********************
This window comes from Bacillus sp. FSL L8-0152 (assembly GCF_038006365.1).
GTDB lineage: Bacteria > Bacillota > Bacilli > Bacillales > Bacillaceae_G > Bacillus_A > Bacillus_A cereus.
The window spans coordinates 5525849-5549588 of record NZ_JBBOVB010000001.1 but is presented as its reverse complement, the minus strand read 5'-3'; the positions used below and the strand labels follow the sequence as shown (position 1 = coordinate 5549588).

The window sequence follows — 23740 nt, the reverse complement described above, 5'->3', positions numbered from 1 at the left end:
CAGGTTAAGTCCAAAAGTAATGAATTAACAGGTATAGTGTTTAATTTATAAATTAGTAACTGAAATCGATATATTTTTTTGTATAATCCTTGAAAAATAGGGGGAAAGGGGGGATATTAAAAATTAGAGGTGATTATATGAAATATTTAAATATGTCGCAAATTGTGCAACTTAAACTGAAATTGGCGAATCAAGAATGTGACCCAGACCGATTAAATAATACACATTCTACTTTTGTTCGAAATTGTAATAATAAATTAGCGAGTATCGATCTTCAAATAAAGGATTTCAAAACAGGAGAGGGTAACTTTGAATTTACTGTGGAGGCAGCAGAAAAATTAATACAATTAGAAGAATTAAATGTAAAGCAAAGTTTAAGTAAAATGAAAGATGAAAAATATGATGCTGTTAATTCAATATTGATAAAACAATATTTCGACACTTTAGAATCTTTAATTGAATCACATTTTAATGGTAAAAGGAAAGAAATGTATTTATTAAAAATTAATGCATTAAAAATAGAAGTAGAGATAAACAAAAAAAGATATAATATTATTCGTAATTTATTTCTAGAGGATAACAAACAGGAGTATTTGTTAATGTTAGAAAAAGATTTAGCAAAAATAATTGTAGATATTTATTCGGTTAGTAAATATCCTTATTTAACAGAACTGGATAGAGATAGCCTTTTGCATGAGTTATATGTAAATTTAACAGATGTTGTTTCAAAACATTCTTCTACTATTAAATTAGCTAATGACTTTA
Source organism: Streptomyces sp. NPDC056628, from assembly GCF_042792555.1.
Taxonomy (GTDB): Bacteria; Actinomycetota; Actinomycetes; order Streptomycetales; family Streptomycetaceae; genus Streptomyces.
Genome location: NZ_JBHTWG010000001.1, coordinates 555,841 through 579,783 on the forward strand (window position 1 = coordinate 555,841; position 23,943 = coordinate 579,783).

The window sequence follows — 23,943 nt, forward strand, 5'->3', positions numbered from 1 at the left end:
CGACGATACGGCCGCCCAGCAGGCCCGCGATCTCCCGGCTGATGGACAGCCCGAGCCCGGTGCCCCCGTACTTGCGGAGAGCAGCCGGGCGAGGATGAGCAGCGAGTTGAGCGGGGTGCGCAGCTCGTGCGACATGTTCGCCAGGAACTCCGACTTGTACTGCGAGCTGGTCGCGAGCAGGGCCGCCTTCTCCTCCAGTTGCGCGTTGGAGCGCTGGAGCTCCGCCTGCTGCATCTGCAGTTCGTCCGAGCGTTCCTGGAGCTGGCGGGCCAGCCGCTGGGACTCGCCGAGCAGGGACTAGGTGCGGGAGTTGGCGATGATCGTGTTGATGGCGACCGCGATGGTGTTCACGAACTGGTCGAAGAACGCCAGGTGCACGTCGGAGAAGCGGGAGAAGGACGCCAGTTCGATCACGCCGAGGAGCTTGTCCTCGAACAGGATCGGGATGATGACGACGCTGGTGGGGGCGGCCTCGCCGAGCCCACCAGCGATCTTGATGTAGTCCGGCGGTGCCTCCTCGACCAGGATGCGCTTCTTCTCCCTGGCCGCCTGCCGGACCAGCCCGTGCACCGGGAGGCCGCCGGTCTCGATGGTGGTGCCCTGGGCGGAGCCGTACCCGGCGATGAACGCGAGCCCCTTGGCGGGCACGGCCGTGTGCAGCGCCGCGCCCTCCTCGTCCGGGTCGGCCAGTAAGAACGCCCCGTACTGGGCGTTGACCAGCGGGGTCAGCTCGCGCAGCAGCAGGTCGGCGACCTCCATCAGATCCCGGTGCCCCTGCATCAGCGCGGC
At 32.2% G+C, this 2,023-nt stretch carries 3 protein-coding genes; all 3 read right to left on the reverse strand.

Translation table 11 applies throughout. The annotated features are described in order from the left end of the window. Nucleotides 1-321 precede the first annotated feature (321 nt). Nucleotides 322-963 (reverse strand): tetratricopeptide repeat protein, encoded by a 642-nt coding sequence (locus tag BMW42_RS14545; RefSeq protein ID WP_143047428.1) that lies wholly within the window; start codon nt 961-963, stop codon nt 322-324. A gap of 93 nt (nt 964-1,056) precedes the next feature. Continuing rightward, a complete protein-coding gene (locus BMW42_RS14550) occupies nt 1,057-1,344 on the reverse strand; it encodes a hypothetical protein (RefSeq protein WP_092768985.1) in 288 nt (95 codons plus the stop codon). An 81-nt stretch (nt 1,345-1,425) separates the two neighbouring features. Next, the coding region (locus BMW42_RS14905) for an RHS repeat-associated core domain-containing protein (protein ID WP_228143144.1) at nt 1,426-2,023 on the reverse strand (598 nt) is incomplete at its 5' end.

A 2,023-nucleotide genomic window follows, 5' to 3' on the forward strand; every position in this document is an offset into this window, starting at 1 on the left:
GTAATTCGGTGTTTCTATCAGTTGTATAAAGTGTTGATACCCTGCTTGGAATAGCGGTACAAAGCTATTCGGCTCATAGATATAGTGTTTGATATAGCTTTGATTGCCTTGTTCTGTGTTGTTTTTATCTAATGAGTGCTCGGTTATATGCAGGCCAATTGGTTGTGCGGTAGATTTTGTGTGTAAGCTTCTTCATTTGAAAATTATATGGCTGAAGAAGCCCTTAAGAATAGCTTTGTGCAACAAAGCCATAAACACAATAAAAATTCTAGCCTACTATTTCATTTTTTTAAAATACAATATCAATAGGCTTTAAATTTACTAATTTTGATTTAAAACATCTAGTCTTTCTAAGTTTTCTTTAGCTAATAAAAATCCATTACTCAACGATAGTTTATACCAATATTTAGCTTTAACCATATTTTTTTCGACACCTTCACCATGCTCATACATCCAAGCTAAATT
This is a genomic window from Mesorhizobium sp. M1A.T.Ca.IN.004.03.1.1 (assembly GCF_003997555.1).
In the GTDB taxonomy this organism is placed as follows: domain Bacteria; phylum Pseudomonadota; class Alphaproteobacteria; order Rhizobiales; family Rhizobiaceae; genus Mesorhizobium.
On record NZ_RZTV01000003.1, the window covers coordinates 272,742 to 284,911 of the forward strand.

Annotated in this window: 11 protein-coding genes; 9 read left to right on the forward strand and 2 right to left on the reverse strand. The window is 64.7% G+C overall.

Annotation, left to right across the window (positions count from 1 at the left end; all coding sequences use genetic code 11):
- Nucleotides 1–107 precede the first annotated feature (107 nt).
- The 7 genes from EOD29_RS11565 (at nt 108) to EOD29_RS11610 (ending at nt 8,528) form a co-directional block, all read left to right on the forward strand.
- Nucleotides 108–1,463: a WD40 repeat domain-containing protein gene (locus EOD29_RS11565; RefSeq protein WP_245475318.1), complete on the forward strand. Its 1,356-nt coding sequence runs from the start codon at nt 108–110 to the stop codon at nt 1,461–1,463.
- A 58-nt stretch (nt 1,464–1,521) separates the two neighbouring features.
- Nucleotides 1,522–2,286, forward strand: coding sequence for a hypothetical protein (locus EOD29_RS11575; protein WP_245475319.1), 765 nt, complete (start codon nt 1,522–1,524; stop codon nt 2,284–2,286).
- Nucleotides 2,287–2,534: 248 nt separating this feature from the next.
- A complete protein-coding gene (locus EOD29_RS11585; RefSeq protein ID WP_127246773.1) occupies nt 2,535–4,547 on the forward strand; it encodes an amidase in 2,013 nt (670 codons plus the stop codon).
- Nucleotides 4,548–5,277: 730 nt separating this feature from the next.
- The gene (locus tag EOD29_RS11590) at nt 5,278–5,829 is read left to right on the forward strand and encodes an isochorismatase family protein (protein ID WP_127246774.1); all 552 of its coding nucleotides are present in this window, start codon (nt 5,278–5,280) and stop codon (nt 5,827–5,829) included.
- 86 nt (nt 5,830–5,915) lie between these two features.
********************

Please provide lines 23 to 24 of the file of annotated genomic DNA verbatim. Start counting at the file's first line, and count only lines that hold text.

- A 58-nt stretch (nt 1,464–1,521) separates the two neighbouring features.
- Nucleotides 1,522–2,286, forward strand: coding sequence for a hypothetical protein (locus EOD29_RS11575; protein WP_245475319.1), 765 nt, complete (start codon nt 1,522–1,524; stop codon nt 2,284–2,286).